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Re: Finding Bugs - Standard Radio

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  • KT5X
    Don, When you revisit that museum where you saw a Standard Radio Co. bug, you may wish to give them information beginning with that it was made by Standard
    Message 1 of 1 , Nov 30, 2006

      When you revisit that museum where you saw a Standard Radio Co. bug, you may wish to give them information beginning with that it was made by Standard Radio which if it doesn't have a label, they almost for sure do not know. But secondly; you can tell them from the information on the box mine came in that it was a World War II vintage special order key made for the Army Air Corps for use in planes, probably specifically, bombers like the B-24.

      When you post the picture of the one in the museum, please copy a picture to me directly. I get the digest form of this list, and all attachments are stripped. I can not view the attachments on the Yahoo site because I am not a Yahoo member (because I don't want to be).

      A little more about the key... ALL of the keys with labels are serial numbered. NONE of the keys without are serial numbered. All labeled keys with serials have numbers between 1500 and 1600.

      My theory: based upon statistical frequency it is unlikely more than 110 labeled keys with serial numbers were made. About 15% of those are already known in collections. the labeled ones did not go to the military and probably represent all of those which were let out to civilians. the lowest serial number ones ALL have the early vibroplex pinned dash levers, and Vibroplex screws and locknuts. I therefore believe that Standard Radio Company was a subset of Vibroplex created for this special order only and disbanded immediately after its completion. that is why no commercial endeavor was made and no ads have ever been found for this key.

      some of the non-labeled keys match the low serial numbered ones with vibroplex parts, while the higher serial numbered keys have parts matching other non-labeled ones. therefore, the serial numbered keys were made randomly all during the production of the military order, not all at the beginning or all at the end. they must have been let out to a few people who knew the key builders and specially asked for one. I can tell just by looking at a non-labeled key whether it was early, mid or late in the production by how the parts match with serialed keys. Neat, eh? Useless, but neat ;-)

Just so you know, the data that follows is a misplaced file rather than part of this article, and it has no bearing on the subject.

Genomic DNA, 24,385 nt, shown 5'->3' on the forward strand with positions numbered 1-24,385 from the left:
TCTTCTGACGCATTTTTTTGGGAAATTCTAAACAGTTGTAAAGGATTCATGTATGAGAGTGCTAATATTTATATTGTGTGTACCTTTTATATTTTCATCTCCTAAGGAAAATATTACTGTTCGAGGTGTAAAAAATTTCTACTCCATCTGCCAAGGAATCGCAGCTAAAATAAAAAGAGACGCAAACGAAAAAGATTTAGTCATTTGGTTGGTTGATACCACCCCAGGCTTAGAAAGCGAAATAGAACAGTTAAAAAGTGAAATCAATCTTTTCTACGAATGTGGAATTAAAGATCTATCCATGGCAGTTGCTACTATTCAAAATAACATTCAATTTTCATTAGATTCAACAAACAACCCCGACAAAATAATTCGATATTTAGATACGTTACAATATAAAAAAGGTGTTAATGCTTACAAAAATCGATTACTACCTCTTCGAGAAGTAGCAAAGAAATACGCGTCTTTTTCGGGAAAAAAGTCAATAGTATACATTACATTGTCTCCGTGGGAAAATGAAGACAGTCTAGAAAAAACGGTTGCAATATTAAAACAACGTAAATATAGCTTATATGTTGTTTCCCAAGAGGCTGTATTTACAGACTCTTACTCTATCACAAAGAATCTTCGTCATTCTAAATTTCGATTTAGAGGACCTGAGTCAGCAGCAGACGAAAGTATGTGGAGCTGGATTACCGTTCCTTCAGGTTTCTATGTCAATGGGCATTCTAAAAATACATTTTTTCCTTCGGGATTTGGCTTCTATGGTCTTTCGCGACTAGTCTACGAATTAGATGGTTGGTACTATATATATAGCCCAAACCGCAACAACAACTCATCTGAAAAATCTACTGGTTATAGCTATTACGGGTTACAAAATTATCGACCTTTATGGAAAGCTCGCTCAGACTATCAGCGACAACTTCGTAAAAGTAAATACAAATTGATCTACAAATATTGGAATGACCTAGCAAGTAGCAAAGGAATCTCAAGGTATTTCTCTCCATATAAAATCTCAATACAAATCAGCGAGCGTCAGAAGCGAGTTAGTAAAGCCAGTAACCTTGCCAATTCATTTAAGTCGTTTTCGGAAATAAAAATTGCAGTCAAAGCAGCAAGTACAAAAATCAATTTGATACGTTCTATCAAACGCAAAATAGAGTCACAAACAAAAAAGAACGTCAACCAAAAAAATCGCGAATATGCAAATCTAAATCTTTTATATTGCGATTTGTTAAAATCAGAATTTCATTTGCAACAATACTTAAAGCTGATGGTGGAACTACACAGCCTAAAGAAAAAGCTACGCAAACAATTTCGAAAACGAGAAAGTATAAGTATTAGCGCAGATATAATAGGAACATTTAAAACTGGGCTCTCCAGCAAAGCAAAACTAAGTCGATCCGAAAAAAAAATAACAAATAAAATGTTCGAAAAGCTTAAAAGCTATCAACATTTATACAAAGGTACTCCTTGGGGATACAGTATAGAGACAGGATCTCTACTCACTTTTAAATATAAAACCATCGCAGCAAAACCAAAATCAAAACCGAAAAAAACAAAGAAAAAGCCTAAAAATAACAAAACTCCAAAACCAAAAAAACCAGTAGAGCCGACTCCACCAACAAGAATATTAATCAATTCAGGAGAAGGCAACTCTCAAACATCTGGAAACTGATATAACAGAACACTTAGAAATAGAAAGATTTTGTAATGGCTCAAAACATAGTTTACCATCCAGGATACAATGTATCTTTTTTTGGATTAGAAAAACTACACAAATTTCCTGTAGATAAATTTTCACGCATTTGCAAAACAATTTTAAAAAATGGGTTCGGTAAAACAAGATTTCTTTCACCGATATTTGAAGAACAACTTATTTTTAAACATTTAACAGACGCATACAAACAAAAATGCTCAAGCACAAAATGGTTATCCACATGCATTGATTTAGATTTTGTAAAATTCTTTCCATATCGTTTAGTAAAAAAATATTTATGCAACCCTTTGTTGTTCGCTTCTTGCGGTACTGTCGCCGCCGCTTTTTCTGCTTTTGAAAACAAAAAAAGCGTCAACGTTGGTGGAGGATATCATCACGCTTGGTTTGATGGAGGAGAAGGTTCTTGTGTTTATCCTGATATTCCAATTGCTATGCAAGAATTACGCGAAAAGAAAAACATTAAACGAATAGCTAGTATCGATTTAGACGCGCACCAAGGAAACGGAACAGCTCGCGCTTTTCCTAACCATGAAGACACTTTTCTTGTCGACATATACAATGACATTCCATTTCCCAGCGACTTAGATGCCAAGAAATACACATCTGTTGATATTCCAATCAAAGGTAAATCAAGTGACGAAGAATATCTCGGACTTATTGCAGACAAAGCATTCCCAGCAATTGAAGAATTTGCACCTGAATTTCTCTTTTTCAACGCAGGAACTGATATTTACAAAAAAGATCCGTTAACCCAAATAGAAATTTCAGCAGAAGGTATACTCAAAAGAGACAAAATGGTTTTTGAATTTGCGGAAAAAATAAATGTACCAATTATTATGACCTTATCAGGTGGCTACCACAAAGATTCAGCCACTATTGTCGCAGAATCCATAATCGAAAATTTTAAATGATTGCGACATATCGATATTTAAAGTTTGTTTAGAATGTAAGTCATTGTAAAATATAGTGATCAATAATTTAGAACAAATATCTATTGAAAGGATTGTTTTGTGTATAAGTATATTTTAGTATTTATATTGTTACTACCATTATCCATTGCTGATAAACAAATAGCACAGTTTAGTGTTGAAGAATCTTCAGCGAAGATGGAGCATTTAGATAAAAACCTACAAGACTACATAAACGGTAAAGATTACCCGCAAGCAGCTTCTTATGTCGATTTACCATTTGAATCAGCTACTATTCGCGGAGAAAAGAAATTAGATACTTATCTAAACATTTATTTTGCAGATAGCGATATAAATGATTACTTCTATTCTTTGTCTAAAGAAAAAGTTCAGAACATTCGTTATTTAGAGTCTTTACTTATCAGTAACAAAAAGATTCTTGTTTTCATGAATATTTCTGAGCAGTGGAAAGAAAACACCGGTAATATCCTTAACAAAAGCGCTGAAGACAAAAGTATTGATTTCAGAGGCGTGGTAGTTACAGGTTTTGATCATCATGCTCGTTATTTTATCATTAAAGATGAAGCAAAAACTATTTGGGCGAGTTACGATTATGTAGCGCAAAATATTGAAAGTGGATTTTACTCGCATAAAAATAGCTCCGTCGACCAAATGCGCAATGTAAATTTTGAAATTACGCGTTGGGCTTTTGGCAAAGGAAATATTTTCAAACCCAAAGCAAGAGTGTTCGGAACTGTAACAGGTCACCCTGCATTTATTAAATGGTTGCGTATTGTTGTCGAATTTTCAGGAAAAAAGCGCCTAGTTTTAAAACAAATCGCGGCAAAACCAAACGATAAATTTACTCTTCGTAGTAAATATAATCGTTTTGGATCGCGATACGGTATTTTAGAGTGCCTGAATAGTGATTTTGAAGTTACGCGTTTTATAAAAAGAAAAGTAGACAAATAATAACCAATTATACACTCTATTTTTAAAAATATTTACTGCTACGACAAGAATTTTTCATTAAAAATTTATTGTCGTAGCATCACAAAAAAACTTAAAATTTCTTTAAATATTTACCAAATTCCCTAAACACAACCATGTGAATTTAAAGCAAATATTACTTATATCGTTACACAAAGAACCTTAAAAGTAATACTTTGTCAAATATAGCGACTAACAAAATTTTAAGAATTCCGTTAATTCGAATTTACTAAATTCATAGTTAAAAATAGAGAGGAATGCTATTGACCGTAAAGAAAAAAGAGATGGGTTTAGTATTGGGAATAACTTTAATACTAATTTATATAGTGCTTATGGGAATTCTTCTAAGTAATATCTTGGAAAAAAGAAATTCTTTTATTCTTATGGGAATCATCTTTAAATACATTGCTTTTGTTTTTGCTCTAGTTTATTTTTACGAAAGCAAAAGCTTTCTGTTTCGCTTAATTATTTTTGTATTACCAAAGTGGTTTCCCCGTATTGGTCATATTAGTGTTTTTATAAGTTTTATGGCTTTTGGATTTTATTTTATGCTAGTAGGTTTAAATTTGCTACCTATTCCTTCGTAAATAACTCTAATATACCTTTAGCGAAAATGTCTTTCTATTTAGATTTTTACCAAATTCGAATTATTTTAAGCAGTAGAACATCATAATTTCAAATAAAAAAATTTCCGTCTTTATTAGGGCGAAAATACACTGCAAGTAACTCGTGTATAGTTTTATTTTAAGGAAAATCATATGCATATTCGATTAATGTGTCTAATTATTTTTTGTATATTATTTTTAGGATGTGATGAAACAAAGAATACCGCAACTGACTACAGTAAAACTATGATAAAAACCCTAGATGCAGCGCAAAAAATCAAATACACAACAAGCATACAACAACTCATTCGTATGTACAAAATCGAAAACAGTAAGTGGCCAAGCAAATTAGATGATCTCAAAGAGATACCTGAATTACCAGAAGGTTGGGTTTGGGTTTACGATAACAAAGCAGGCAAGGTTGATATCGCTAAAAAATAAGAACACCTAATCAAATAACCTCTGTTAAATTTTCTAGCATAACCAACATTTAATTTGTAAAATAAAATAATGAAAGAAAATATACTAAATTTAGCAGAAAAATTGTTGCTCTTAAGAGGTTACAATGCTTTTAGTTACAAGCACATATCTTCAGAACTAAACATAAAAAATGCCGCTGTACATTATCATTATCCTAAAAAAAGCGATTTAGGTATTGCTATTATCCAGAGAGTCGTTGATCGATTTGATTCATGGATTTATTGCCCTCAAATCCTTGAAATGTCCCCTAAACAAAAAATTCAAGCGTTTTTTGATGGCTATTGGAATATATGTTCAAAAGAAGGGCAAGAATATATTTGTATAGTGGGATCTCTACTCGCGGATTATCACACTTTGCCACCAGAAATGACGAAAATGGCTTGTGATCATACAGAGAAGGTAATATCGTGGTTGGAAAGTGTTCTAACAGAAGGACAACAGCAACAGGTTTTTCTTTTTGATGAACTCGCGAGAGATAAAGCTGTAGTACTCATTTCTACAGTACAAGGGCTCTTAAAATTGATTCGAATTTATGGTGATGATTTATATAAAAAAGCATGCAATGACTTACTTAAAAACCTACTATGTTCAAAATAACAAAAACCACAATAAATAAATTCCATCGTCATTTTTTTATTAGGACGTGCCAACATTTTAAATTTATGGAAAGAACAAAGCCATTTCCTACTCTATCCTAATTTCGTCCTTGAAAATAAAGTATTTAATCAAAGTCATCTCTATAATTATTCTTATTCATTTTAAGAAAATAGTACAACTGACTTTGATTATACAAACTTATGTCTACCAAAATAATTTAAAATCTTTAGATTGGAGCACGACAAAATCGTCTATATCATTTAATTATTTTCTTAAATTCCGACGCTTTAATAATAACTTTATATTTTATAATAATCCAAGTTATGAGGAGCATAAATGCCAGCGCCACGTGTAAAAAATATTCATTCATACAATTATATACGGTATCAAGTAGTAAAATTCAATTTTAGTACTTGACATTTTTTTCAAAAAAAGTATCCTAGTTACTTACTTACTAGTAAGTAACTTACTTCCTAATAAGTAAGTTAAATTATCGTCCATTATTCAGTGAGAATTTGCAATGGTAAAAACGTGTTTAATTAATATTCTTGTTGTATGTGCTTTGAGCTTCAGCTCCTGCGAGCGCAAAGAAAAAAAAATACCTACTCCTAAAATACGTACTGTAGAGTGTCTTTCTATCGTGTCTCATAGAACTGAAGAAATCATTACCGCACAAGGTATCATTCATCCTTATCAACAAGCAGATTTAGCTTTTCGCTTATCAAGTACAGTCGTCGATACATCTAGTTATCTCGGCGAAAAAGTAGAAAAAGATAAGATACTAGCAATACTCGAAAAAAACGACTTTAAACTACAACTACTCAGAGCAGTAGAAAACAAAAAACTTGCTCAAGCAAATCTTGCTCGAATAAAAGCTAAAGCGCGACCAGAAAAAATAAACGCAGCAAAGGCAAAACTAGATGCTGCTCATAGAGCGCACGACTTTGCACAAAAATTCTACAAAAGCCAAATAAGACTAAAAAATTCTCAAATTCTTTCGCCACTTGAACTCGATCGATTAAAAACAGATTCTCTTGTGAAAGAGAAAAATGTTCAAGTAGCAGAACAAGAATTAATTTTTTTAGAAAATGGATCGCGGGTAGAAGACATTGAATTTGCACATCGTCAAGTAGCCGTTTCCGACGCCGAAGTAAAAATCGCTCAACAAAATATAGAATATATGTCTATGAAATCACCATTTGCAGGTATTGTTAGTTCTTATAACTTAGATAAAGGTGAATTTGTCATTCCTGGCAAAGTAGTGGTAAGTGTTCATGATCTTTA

Based on that and mien being dated 2-1-43, I am certain the first ones were made in 1942. It is likely none were made beyond '44 or '45.

      The unlabeled ones almost undoubtedly were those sent to the military. Why did the serials start at 1500? Probably because they expected to produce about 1500, or the order was for 1500 to the military. How many were actually made? Unknown of course, but again from statistical frequency, about one half of those that have surfaced have no label. My guess is that 1500 were not made, more likely only about half of that. Survival rate for the military keys is much less. Mostly I imagine the fly-boys cared not a whit about keys and most were discarded long ago.

      Here is mine before restoration:

      You can see why no one would want it. Smart. Restoration took a LOT of work and at least a little expertise. and after:

      Bases were made in black Japanned, green, nickel, leatherette black, and dark maroon, in order of frequency found in collections today. Mine had been Army green, but I could not find a green lacquer at the auto store that did not have metallic flecks in it, so I chose the dark maroon, also a legitimate original color.

      All those except the nickel base which were in good enough condition to see (not mine for example) have the gold pin-stripes... except for the red one from the Willer collection. I believe his red base is not original. he painted it, and did so poorly. It is not a baked enamel as is the other red one I saw in Gil's collection. In all cases the pin-striping done was TERRIBLE! Sloppy, uneven, unprofessional. I bet that was done by a kid. and I wonder, wonder, wonder, why such attention was paid to base finishes on a key going to the military? All I can think of is they had a kid doing it so the kid could feel like he or she was somehow helping in the war effort. Also, I bet they waited and waited for the arrival of some parts, slowing delivery, so had plenty of time for such while waiting.

      all conjecture, but it is fun.

      73 - Fred kt5x (W5YA/qrp)

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